The GPA framework provides a catalyst for both priority-setting and for creating synergies among on-going activities for conservation and sustainable utilization of PGRFA and all signatory countries are committed to implement the Plan. The overall progress in the implementation of the GPA is monitored through the CGRFA. A survey conducted by FAO in 1998 and 2000 indicated that its member nations have shown various degrees of active participation in fulfilling their obligations for implementing the Plan.
Both the human and financial resources were insufficient in many developing countries for their implementation of the GPA. Much time was devoted by member nations of CGRFA during the last decade in dealing with the important issues on sovereignty right on genetic resources; access to genetic resources and the sharing of benefits arising from the use of the genetic resources; as well as the require resources for the conservation of PGRFA to ensure the continued availability of the resources that countries will need to feed their people. Finally a new global treaty “The International Treaty on Plant Genetic Resources for Food and Agriculture” was adopted by the FAO Conference in 2001 after seven years of negotiations. The new International Treaty was developed in harmony with the Convention on Biological Diversity for the conservation and sustainable use of PGRFA and the fair and equitable sharing of benefits derived from their use, for sustainable agriculture and food security. The treaty covers all plant species of actual or potential value for food and agriculture. The treaty establishes a multilateral system of access and benefit sharing, applied to a group of 64 major crops and forages, established on criteria of food security inter-dependence. They cover about 80 percent of the world food crop calories intake from plants (such as wheat, barley, potato, sweet potato, maize, rice, cassava).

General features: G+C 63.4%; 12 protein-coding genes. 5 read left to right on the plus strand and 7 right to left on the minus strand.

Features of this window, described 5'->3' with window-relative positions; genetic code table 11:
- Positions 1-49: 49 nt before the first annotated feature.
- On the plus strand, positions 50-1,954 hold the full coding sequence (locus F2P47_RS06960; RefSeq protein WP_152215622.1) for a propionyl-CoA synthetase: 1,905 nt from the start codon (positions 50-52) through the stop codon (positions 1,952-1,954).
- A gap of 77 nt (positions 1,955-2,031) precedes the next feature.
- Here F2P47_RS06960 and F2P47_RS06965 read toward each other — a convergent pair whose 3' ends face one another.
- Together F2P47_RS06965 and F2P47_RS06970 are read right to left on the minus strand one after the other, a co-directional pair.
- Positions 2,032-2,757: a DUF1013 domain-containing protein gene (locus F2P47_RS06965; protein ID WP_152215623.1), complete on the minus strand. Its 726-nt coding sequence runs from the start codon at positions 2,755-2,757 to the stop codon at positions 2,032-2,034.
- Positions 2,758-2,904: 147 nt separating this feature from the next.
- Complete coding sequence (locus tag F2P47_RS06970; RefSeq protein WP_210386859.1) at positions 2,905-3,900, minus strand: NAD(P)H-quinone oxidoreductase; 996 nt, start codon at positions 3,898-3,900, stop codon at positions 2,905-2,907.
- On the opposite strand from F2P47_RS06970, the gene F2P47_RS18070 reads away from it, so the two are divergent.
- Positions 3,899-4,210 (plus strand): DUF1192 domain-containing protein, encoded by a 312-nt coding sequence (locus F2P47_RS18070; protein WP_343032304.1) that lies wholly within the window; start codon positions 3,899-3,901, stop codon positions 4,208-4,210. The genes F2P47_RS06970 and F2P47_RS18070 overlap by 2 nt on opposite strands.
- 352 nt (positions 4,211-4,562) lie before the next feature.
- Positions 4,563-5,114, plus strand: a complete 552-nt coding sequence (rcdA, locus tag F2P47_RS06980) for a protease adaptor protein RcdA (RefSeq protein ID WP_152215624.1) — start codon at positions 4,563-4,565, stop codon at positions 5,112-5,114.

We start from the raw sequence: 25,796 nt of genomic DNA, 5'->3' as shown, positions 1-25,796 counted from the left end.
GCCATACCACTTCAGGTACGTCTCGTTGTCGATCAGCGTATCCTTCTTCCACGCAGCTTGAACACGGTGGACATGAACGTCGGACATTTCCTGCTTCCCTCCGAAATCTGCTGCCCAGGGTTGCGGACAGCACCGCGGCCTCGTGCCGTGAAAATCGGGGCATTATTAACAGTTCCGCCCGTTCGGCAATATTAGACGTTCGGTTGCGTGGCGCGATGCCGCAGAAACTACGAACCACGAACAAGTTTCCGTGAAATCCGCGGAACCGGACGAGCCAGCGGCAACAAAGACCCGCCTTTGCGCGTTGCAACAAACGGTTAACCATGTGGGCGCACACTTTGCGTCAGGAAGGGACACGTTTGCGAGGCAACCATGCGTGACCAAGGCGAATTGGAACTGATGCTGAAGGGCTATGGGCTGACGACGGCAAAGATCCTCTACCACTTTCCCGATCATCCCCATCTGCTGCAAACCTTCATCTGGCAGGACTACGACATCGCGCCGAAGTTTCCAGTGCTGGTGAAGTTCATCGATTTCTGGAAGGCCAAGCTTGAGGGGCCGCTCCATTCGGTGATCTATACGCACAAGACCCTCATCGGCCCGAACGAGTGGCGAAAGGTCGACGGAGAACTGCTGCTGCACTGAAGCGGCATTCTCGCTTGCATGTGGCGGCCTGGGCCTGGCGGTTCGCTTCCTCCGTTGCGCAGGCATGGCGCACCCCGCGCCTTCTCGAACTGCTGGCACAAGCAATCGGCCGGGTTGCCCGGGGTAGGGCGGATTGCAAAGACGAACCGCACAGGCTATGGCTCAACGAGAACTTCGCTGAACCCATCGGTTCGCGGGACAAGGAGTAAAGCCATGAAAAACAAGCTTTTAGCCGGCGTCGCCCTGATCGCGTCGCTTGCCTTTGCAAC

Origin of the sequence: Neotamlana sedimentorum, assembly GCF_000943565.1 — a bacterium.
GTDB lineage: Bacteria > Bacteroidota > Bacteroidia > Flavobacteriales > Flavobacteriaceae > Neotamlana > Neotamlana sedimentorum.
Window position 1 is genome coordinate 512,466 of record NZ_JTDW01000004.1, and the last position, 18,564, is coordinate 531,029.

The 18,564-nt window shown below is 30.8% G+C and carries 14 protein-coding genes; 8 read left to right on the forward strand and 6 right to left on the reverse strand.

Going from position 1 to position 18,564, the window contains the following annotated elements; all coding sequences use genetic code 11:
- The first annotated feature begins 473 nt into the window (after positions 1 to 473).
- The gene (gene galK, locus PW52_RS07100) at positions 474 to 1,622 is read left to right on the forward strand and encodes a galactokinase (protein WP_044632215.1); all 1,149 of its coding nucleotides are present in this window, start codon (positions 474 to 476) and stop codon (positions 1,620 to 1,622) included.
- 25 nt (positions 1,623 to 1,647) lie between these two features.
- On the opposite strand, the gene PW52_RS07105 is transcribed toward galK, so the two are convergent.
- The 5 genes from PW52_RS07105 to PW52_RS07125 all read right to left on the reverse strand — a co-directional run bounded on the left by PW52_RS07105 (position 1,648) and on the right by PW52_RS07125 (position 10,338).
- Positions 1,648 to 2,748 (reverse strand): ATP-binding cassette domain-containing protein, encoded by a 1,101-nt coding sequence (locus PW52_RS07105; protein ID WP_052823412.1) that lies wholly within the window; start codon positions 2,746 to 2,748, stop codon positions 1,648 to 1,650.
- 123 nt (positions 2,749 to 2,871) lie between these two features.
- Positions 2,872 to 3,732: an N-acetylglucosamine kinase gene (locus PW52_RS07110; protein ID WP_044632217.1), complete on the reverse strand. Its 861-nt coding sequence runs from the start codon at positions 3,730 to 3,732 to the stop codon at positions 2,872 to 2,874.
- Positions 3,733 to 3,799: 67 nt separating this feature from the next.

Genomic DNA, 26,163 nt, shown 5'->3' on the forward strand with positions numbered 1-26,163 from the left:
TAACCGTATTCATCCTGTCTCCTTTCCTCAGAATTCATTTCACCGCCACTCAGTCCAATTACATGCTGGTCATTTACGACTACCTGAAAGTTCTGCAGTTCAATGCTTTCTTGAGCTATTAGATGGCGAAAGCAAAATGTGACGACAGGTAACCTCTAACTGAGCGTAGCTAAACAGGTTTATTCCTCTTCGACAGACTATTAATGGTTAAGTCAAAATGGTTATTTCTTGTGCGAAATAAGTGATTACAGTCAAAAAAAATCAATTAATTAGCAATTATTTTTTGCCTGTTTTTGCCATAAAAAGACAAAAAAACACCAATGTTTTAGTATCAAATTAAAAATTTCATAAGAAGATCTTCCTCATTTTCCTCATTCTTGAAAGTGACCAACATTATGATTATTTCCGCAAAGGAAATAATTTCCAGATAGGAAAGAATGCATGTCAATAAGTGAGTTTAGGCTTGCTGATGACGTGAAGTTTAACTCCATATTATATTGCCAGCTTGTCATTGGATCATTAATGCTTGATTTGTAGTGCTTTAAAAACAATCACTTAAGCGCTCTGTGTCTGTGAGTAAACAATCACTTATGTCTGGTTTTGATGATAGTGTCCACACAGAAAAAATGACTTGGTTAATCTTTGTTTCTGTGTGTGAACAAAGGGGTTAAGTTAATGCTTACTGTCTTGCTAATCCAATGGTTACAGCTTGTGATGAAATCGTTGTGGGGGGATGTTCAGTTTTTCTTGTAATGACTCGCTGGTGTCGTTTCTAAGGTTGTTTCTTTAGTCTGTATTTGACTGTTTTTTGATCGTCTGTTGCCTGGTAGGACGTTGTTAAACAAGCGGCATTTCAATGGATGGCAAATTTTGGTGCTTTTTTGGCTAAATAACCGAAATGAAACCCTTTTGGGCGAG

The new Treaty provides for sharing the benefits of using plant genetic resources for food and agriculture through information-exchange, access to and transfer of technology, and capacity building. It also foresees a funding strategy to mobilize funds for activities, plans and programmes to help, above all, small farmers in developing countries. The funding strategy also includes the share of the monetary benefits paid under the Multilateral System. The ratification of the treaty and the effective implementation of the provisions of the treaty on benefit sharing and funding strategy will enhance the ability to fully implement the GPA in particular of developing countries and countries with economies in transition.